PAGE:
Nutraceuticals are compounds derived from foods, usually plants. In principle one can find useful therapies in the natural world, taking the approach of identifying interesting molecules and refining them to a greater potency than naturally occurs in order to produce a usefully large therapeutic effect. Unfortunately, in practice the nutraceutical industry is a largely a lazy one, in which entrepreneurs take advantage of a short path to market, and a lack of interest among consumers in whether or not products actually work, in order to repackage cheap ingredients into expensive brands that have minimal, unreliable, or even no beneficial effects.

In today’s open access paper, researchers discuss the potential for nutraceutical research and development to produce useful senolytic compounds. A senolytic therapy is one that selectively kills senescent cells in aged tissues, thus reversing aspects of aging by removing the inflammatory, harmful signaling of these cells. This class of therapy has performed well in animal models, and early human trials continue to produce promising outcomes.

Any survey of nutraceutical development is, as noted above, going to include a lot of useless, overhyped lines of work. Just because a mechanism exists doesn’t mean that the mechanism produces a large enough benefit to be therapeutic, and tiny to nonexistent effect sizes are characteristic of nutraceutical development. It is safe to tune out any time compounds in green tea are mentioned, for example. Still, some plant extract senolytics, such as fisetin and piperlongumine, do appear to have interestingly large effects in animal studies – even similarly sized to the small molecule chemotherapeutic senolytics. Whether they do as well in human trials remains to be seen, but making the attempt is not unreasonable based on the animal data.

An Appraisal on the Value of Using Nutraceutical Based Senolytics and Senostatics in Aging

Recent studies argue for a pathogenic role of senescent cells, which contribute to a range of aging related diseases, such as osteoarthritis, cardiovascular disease, and cataract. Senescent cells are found in aging related cognitive decline but also in neurodegenerative diseases such as Alzheimer’s disease and Parkinson’s disease. Therefore, the possible application of senolytics in a wide range of clinical scenarios is becoming an attractive concept. Senolytics could be used as a preventative in the elderly, as a supplement to clear senescent cells to thus improve or maintain tissue and organ health. They are also being looked at as an adjuvant cancer therapy, with the aim of clearing treatment-induced senescent cells and thus reducing the probability of relapse.

Synthetic compounds with senolytic or senostatic properties can be effective, however, they are not specific, and systemic side effects can be severe and deleterious to healthy cells. Hence, a movement toward the research of natural based compounds (nutraceuticals) with potential anti-senescence properties has begun. Nutraceuticals are bioactive compounds derived from food, including plant material, with physiological benefits in the prevention or treatment of disease. For instance, polyphenols, found in high abundance in plants, are bio-active compounds with anti-oxidant and anti-inflammatory properties making them potential senostatics by negating the pro-oxidant and pro-inflammatory signaling of senescent cells. The aim remains to find potential anti-aging therapies that are effective but exhibit minimal side effects, and some natural plant-based compounds could fit this criterion.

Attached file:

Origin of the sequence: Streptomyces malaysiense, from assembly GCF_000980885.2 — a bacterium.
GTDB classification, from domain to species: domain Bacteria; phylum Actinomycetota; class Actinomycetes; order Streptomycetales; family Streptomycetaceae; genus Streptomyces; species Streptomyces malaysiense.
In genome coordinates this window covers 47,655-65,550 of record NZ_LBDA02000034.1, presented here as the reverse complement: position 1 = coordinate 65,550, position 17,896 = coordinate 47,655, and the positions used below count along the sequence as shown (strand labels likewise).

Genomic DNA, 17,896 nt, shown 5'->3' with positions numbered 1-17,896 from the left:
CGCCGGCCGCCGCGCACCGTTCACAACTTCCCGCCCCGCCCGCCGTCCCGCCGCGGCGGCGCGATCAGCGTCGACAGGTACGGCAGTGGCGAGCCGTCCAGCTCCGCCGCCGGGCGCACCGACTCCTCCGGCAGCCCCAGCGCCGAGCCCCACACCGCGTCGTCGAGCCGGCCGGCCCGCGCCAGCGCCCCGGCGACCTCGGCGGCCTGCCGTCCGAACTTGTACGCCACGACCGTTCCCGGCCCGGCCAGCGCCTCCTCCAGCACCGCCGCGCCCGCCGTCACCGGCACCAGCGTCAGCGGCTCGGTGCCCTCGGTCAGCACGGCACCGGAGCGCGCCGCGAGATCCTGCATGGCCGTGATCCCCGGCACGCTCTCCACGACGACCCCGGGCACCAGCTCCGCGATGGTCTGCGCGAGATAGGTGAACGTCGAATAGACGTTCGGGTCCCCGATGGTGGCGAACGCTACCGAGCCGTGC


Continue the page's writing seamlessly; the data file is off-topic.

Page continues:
In vitro, two olive phenols called hydroxytyrosol (HT) and oleuropein aglycone (OLE) have shown to counteract senescence via significant reductions in SA-β-Gal staining, p16 levels, and senescence-associated secretory phenotype (SASP) levels in human lung fibroblasts and neonatal human dermal fibroblasts. Catechin is a tannin found in green tea that exists in multiple forms, including Epigallocatechin gallate (EGCG). Research investigating the effects of EGCG against replicative senescence in cells has shown the potential senostatics effects of the nutraceutical. Fisetin is bioactive flavonol molecule. Naturally aged C57BL/6 mice treated orally at 22-24 months with 100 mg/kg fisetin for 5 days showed a reduction in senescent cells in white adipose tissue. Additionally, fisetin treatment at 85 weeks of age significantly prolonged life-span of these mice by an additional 3 months. Resveratrol treatment in endothelial progenitor cells (EPCs) also showed prevention of replicative senescence. However, when a large-scale in vivo study of resveratrol in genetically heterogenous (outbred) mice was conducted in parallel with rapamycin treatment, analysis of activity showed that there was no significant difference between control and resveratrol-treated mice.

For senolytics to be widely used in aged but otherwise healthy populations to prevent tissue dysfunction, unwanted side effects have to be kept to the minimum. The use of nutraceutical based senolytics could result in fewer complications, while retaining anti-senescent effects. Despite promising in vitro reports, the data on the in vivo efficacy of nutraceutical senolytics is still sparse and, in some cases, contradictory. Thus, more research is still needed to determine whether they could be an attractive alternative to the most used chemical senolytics, such as dasatinib + quercetin, which have shown promising results in preliminary short-term clinical trials.